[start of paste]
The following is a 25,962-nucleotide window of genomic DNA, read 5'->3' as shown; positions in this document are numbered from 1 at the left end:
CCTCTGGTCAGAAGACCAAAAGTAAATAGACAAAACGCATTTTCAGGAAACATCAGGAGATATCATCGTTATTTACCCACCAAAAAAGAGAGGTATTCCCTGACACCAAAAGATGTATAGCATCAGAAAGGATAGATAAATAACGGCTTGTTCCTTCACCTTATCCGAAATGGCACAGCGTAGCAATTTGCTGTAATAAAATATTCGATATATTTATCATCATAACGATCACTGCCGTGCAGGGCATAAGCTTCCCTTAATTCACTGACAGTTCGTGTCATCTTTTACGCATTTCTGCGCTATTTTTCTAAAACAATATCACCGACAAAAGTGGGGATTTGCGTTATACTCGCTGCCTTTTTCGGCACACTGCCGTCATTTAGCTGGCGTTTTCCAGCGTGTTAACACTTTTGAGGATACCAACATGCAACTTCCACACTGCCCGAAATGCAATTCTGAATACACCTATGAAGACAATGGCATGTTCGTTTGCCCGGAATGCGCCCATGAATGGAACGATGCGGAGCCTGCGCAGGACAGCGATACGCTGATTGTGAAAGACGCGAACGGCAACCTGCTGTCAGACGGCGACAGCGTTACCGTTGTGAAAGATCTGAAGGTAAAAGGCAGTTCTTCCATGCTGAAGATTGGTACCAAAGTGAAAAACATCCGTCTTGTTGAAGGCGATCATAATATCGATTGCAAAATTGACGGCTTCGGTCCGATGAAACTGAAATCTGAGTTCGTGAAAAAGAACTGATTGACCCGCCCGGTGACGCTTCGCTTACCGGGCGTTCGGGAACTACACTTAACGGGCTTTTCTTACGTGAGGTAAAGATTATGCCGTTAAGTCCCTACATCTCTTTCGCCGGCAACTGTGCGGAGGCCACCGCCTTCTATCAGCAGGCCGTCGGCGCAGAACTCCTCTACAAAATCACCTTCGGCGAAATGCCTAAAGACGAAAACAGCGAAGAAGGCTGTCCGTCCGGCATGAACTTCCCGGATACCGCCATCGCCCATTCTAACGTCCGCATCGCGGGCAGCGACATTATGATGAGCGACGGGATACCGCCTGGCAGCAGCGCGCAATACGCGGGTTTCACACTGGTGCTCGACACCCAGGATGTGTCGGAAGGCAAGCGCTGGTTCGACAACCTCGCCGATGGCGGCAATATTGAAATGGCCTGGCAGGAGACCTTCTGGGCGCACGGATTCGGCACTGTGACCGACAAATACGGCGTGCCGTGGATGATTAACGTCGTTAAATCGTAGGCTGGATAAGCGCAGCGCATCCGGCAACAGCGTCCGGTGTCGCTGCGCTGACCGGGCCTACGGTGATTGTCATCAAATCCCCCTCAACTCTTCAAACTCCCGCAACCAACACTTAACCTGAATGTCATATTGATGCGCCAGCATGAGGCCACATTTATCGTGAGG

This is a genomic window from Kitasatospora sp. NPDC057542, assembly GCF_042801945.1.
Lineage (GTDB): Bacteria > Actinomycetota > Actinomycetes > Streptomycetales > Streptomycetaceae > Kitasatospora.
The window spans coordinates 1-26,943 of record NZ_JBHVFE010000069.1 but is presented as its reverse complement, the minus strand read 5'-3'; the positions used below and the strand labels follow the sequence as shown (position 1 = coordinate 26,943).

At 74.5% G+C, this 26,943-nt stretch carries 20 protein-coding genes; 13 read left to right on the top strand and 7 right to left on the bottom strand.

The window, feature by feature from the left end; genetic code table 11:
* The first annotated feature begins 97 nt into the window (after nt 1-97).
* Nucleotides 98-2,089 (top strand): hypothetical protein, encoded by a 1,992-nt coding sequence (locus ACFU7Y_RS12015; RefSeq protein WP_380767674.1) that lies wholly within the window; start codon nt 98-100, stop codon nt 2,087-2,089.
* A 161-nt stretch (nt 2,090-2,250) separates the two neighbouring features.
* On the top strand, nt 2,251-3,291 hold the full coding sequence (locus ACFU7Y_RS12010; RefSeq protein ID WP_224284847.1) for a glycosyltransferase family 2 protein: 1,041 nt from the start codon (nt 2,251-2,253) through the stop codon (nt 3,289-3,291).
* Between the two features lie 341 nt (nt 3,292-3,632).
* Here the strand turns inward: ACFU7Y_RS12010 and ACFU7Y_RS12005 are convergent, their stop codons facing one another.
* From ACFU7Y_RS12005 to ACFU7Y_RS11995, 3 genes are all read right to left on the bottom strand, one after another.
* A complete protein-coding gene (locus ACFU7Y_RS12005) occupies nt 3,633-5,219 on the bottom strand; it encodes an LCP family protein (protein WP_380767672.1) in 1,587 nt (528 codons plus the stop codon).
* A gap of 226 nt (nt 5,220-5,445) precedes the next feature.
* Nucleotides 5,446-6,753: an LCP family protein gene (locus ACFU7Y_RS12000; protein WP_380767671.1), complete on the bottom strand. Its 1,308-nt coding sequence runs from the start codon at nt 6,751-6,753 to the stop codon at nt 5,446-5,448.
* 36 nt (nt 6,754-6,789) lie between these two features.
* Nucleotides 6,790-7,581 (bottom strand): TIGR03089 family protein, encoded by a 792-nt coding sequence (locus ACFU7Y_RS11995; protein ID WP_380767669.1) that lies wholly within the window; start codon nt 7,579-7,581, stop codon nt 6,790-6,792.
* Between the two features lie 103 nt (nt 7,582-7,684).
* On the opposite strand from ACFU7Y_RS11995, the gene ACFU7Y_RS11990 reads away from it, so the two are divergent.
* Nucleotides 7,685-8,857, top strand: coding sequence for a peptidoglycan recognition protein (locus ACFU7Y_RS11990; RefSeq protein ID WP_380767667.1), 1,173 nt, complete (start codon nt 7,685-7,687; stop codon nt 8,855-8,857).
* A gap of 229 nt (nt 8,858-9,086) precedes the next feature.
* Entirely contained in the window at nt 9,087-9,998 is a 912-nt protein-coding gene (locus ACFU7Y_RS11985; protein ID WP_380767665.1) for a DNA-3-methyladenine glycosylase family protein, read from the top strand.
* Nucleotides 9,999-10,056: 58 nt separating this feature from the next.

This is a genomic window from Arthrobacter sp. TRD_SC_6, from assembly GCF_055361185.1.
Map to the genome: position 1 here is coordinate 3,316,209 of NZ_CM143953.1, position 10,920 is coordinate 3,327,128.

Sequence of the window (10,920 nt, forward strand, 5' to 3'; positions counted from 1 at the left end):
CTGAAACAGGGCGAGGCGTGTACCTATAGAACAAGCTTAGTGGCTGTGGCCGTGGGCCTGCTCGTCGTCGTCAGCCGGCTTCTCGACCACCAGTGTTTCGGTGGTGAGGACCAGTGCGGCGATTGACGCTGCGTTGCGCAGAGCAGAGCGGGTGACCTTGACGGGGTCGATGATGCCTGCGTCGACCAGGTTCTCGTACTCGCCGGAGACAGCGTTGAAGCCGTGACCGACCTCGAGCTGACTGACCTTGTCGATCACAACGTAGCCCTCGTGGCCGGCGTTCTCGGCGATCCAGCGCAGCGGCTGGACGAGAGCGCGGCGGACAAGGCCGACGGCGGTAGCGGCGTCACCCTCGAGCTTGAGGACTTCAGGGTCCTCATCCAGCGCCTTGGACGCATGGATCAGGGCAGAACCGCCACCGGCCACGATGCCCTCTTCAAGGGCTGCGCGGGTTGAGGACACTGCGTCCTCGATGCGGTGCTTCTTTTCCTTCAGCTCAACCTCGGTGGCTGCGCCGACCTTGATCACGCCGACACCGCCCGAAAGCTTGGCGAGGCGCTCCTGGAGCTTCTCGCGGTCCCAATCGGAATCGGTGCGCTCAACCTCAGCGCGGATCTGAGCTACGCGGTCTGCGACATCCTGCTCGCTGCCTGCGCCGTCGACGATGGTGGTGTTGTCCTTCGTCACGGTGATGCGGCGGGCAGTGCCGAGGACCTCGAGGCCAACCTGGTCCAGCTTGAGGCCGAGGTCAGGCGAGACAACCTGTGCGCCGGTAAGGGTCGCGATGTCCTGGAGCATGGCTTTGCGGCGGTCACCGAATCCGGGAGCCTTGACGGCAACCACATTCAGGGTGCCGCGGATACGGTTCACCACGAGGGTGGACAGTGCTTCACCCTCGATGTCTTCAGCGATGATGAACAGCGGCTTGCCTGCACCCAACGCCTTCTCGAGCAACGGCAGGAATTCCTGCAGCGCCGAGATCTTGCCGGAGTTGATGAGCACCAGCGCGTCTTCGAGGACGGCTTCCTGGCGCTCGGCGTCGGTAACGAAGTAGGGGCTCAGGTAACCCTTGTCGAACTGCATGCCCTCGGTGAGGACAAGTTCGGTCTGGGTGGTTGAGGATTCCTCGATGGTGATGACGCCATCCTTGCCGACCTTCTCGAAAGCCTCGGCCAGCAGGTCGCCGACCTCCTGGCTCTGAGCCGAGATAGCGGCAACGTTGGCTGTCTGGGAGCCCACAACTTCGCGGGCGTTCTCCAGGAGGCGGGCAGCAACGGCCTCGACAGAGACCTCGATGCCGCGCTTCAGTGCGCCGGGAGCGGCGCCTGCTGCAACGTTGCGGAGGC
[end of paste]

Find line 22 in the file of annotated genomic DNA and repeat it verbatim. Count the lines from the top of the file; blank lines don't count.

* Nucleotides 7,685-8,857, top strand: coding sequence for a peptidoglycan recognition protein (locus ACFU7Y_RS11990; RefSeq protein ID WP_380767667.1), 1,173 nt, complete (start codon nt 7,685-7,687; stop codon nt 8,855-8,857).